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‘Is it Time for the Digital Advertising Industry to Adopt More Financially Sophisticated Models for its Transactions?’ is the latest original qualitative and quantitative gap analysis research from The 614 Group compares responses from senior publisher, agency or brand executives, including execs from ESPN, Fox, and Thomson Reuters, about the actual performance of today’s financial mechanisms supporting digital advertising with opinions about a desired future state.
State of Digital Publishing spoke with Rob Beeler, managing editor, research, at The 614 Group, chairman of AdMonsters and founder of Beeler.Tech for a behind the scenes discussion about digital advertising financial models.

 

What was the motivation behind putting together the study?
As consultants, event producers and researchers, the 614 Group work with our clients to help them navigate the myriad of topics digital media faces. What was exciting for me on this project was to actually look at the economics of how digital media is bought and sold and what could be gained by all parties by doing it better.
In digital advertising, we often equate programmatic advertising to the stock exchange. Yes, both have auctions, but let’s not kid ourselves – a real stock exchange couldn’t function with all the issues that exist in digital advertising. If the level of fraud, lack of real guarantees in contracts, and poorly defined terminology in digital media existed in a stock exchange, you would never invest your money.
That’s what made the announcement of the partnership between NYIAX and NASDAQ earlier this year so intriguing. Personally, I wondered if the financial people really understood what they were getting into, but as we discussed it at the 614 Group, we realized that the financial rigor required to be NASDAQ is what our industry needed and that set in motion the idea of doing this research.
 
What led to many of the publishers being in the position that they are in?
There are a number of reasons – too many to list here – but I think a key contributor to why publishers are struggling today was the lack of foresight to protect their data and truly differentiate their inventory vs. anyone who claims to be a publisher. Imagine if premium publishers had from the early days offered fraud-free viewable impressions with a data strategy that put the highest value on 1st and 2nd party data and didn’t allow for data leakage. In that scenario, publishers wouldn’t be playing catch up with buyers to understand their own value.
 
Do you have some examples of some financial models publishers are pursuing?
There are quite a few but I think the underlying theme of the models they are pursuing is to take more control over their destiny vs. being told what they are worth. Even something like PMP deals allows publishers to decide what they will charge for their inventory. Getting that amount is another trick altogether.
The other trend is going right to the consumer and establishing value. I see more subscription models either for exclusive content or ad-lite experiences.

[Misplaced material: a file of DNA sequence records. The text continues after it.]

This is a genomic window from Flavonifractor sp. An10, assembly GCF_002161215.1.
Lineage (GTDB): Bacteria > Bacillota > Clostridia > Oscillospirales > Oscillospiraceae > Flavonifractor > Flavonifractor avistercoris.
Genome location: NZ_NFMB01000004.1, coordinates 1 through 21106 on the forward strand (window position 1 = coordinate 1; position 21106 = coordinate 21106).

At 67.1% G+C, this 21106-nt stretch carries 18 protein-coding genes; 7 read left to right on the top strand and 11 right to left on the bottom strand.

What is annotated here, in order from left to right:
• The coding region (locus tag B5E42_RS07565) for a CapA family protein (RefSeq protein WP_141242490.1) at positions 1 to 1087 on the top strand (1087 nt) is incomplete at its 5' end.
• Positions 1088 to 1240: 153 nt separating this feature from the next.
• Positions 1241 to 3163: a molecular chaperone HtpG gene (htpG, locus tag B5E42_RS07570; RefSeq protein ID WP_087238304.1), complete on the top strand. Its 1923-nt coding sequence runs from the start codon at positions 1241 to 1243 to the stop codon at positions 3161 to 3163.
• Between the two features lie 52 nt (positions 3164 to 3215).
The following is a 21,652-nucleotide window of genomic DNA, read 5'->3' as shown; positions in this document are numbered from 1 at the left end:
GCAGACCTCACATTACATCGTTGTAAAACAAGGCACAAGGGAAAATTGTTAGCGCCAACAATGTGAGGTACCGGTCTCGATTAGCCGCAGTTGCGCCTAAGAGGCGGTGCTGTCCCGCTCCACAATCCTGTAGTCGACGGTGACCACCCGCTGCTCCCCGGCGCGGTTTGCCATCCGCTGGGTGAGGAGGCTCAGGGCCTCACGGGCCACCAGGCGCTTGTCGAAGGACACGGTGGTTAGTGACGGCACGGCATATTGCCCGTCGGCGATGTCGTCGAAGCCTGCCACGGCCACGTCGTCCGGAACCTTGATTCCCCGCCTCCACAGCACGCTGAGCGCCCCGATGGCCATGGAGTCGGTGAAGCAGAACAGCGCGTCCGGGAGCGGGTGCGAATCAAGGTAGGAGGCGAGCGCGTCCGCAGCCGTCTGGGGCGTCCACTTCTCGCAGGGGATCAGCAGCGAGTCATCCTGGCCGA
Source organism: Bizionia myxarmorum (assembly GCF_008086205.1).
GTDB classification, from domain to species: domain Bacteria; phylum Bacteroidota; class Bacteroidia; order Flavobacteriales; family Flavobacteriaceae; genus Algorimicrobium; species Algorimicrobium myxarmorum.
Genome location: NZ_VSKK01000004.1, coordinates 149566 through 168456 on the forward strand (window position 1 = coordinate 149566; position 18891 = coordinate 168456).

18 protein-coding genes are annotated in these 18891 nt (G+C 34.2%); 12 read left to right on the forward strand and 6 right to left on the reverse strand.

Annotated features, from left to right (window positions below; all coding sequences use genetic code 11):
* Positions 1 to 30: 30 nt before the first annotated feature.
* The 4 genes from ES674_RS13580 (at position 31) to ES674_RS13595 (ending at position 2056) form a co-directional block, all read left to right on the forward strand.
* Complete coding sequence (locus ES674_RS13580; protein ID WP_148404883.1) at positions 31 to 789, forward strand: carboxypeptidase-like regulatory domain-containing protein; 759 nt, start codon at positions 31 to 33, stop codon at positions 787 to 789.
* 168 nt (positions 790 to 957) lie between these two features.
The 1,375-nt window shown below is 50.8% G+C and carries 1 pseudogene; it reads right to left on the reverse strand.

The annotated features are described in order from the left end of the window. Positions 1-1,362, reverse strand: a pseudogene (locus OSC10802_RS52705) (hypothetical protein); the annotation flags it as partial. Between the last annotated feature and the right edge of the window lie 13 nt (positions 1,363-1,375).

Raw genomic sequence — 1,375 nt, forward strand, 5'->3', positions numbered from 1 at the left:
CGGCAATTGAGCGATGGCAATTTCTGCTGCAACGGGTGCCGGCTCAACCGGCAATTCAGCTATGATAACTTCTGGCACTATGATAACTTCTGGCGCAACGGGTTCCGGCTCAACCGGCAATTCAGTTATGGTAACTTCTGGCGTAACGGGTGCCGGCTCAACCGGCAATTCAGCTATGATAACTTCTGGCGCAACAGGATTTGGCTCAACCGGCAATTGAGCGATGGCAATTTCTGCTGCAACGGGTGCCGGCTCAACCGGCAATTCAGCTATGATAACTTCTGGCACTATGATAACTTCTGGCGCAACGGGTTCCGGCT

I do know that a number of publishers are interested in what NYIAX has to offer. Guaranteed contracts on future inventory creates a new level of confidence in what revenue will be coming in. That could lead to more investment in user experience, content, and people.
 
What needs to happen in order to merge financial models to make industries like programmatic more trustworthy and reliable?
Programmatic will only become more trustworthy and reliable when the incentives across the board are finally properly aligned. Buyers who buy cheap, unverified inventory are funding fraudsters. The exchanges in the middle who are uncertain who is bidding on inventory are also funding fraudsters. Publishers who resell inventory from the open exchange without knowing its source are also guilty. Perhaps the liquidity that comes from having an open exchange was necessary to grow the marketplace, but now it only stunts its potential.
 
 
How will you (614 Group) monitor the latest developments from the respondents and will there be any accountability during the process?
The report wasn’t an audit, but a survey to find out the state of things within the industry. That being said, we found the results fascinating and worthy of further study. It would be great to see over time both buyers and sellers coming together to transact in a more efficient and safe manner. The result we believe would be more money flowing toward digital advertising.


Survey findings summary

Within the full report, the following key findings are developed in depth:

  • Guaranteed contracts come with no guarantees:
    • 88% of publishers offer “guaranteed contracts,” yet 100% have out clauses
    • Nearly 50% said cancellations make it difficult to forecast inventory and revenue
  • Reconciliation of discrepancies is still a costly endeavor:
    • 33% of publishers spend over $100,000 a year to resolve discrepancies
  • Both buy and sell-side are open to new financing structures:
    • 64% of publishers are interested in Guaranteed Revenue Contracts (contracts for inventory which are sold via a secondary market, similar to stock markets)
    • 57% said it would make it easier to forecast inventory and command higher prices
      With the threat of cancellations eliminated, publisher teams can focus on more strategic client goals
  • Higher degree of automation is possible:
    • 50% said it’s largely feasible to automate premium direct deals
  • Publishers want specific sales controls:
    • 74% cited a need for creative control over the ads as well as the ability to screen the ads for fraud.

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